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Posted by on Apr 28, 2009 in Politics | 4 comments

A Little Specter Of History

In reporting the decision of Senator Specter to the Democratic party most of the articles touch on the fact that he has been a member of the Senate for 29 years. In reflecting on his remarks about the increasingly narrow base of the Republican party it might be worth our time to take a look back at the origins of his career.

He was first elected to the US Senate in 1980, the year of the Ronald Reagan landslide. That sweeping victory brought the Republicans to control of the Senate for the first time in 26 years. But just what was that Senate Republican Caucus like ?

Well looking to New England we find that out of 12 US Senators in the region, 6 of them were Republicans. People like John Chaffee of Rhode Island, Robert Stafford of Vermont, William Cohen of Maine and Lowell Weicker of Connecticut were right in line with Specter, solid Republican moderates. The only state without a Republican Senator was Massachusetts and they had elected a liberal named Edward Brooke up until 1978.

During the same period we had moderates like Mathais of Maryland, Hatfield of Oregon, Heinz of Pennsylvania, Percy of Illinois, Durenburger of Minnesota and Roth of Delaware. The same diversity was true in the House, with a large and influential moderate delegation of ‘Gypsy Moth’ Republicans.

At the same time, the early signs of the modern purity tests were starting to surface. In New Jersey a popular moderate Republican named Clifford Case had won four terms in the Senate but he was not pure enough for the right so they bet him in the 1978 primary. The result was Senator Bill Bradley (D).  Since that time we have not seen any Republican Senators win elections in New Jersey.

As I indicated in a previous post, I do understand the desire of people in both parties to have candidates who match their own views. But winning an election with a 60% match is better than losing it with a perfect one.

By the way when it came to conservative icon Ronald Reagan….. he campaigned for and supported every single person on the list, because he recognized the need for a broad based GOP.

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Copyright 2009 The Moderate Voice
  • superdestroyer

    If the U.S. had the same percentage of white voters in 2008 that it had in 1980, more than likely Specter would not be changing parties. However, the Republicans are being buried under a demographic avalanche. The number of people in the U.S. who are open to the idea of a conservative government is now well below 50%.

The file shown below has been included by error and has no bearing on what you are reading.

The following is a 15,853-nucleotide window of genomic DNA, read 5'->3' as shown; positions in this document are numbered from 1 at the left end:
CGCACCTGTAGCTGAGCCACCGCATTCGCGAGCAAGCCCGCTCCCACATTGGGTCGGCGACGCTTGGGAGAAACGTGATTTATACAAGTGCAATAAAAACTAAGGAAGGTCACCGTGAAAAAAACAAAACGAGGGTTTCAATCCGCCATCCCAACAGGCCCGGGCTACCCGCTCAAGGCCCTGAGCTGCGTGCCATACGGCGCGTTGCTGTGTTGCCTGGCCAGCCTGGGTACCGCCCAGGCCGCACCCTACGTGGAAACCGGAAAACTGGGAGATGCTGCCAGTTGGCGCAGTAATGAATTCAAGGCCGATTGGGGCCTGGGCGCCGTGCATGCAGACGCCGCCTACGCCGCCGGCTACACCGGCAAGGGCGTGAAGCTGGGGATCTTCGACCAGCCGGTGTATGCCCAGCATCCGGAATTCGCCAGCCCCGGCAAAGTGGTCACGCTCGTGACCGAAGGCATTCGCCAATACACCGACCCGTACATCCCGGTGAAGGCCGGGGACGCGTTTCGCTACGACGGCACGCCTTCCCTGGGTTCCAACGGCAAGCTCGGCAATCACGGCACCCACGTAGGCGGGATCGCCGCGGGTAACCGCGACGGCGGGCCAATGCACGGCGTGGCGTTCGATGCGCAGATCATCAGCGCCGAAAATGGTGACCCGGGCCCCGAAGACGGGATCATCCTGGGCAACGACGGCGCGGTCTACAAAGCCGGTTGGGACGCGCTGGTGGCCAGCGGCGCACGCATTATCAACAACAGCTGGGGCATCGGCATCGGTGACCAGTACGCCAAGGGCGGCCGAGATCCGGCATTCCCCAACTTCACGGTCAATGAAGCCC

The real quesiton is what happens to a country when most people begin to believe that they can vote themselves unlimited goodies from the government?

  • Janjanjan

    SD, I think the real issue here is definitions. Most people I know think they are conservative. They support the values they think have been so important to America’s success. They want strong families. They are plenty fond of financial success–they just want a chance at it for themselves. The trouble is that these conservative values assume that there is an even playing field. Without good education, access to affordable health care, and a safety net, they can’t have what they value. So, they don’t perceive that the choices are conservative government as embodied by the Republican agenda vs radical liberalism from Obama. They perceive that the choices are between a party which seems to think their needs are unimportant and a president who seems to “get it.”

  • superdestroyer


    The question is then what part of the new massive energy, health, transportation, and financial regulations are the part that help the middle class. In the end, they will cause no only taxes to go up but costs to go up.

    I find it odd that people believe that the Obama Administration cares about them at the same times that the Obama Administration is in front of the Supreme Court arguing that race should be a more important factor in employment that ability or merit.

  • kritt11

    SD- You might have a valid point if non-white voters— Hispanics had not voted in large numbers for Bush in 2000- handing him the presidency.

    Also, large numbers of white Republicans switched over before the last election out of disgust for GOP policies.

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